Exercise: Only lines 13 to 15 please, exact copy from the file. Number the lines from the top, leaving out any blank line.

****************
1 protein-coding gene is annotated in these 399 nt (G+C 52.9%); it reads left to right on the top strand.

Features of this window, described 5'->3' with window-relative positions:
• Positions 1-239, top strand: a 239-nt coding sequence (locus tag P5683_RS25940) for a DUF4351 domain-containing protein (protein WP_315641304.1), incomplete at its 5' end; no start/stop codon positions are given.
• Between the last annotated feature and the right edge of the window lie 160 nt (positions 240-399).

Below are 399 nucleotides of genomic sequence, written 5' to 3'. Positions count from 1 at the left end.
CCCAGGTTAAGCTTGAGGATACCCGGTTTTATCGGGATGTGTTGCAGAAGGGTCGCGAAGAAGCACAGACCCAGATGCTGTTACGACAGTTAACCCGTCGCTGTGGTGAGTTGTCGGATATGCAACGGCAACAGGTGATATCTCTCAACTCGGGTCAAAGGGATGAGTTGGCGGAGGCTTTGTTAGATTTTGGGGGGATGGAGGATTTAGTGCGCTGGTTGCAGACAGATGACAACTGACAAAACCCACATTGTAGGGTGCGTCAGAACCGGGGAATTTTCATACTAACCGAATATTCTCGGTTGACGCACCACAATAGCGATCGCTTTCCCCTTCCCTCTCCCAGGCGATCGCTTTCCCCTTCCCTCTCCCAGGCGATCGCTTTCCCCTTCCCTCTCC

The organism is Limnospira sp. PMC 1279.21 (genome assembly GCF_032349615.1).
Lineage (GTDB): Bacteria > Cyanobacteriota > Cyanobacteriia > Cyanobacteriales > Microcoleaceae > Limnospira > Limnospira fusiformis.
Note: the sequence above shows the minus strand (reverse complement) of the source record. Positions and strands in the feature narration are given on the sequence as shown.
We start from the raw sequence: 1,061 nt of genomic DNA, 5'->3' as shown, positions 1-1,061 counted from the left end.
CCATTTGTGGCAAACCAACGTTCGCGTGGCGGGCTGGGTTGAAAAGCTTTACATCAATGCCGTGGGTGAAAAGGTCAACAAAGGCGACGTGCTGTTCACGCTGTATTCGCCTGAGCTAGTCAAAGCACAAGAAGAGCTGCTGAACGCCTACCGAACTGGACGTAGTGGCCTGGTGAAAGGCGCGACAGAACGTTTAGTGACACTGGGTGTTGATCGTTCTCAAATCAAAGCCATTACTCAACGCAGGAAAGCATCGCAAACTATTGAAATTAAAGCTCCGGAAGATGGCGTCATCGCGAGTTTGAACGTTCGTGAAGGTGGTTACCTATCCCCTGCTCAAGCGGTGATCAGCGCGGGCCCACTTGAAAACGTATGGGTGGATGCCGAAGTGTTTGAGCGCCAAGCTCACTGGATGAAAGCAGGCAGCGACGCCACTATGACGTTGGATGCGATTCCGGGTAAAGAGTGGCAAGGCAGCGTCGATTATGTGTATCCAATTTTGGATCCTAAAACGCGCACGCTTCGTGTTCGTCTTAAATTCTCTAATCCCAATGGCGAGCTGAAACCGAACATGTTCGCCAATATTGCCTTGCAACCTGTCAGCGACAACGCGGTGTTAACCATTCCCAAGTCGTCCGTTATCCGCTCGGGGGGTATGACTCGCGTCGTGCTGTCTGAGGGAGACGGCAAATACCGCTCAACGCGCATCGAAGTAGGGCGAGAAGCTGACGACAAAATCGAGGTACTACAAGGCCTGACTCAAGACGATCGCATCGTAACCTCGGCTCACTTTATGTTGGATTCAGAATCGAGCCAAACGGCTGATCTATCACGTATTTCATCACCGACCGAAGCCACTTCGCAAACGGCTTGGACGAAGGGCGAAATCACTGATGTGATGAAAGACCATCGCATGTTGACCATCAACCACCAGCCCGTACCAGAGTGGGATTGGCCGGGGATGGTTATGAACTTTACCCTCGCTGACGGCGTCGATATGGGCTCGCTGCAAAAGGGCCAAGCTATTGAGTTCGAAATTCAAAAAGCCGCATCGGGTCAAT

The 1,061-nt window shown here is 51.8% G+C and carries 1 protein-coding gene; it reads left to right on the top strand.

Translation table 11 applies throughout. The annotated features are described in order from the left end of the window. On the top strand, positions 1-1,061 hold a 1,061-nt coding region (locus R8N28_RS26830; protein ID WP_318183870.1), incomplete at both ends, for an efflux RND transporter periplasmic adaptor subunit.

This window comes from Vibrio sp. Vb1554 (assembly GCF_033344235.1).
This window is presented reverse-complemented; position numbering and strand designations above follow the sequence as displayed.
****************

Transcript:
Translation table 11 applies throughout. The annotated features are described in order from the left end of the window. On the top strand, positions 1-1,061 hold a 1,061-nt coding region (locus R8N28_RS26830; protein ID WP_318183870.1), incomplete at both ends, for an efflux RND transporter periplasmic adaptor subunit.

This window comes from Vibrio sp. Vb1554 (assembly GCF_033344235.1).
This window is presented reverse-complemented; position numbering and strand designations above follow the sequence as displayed.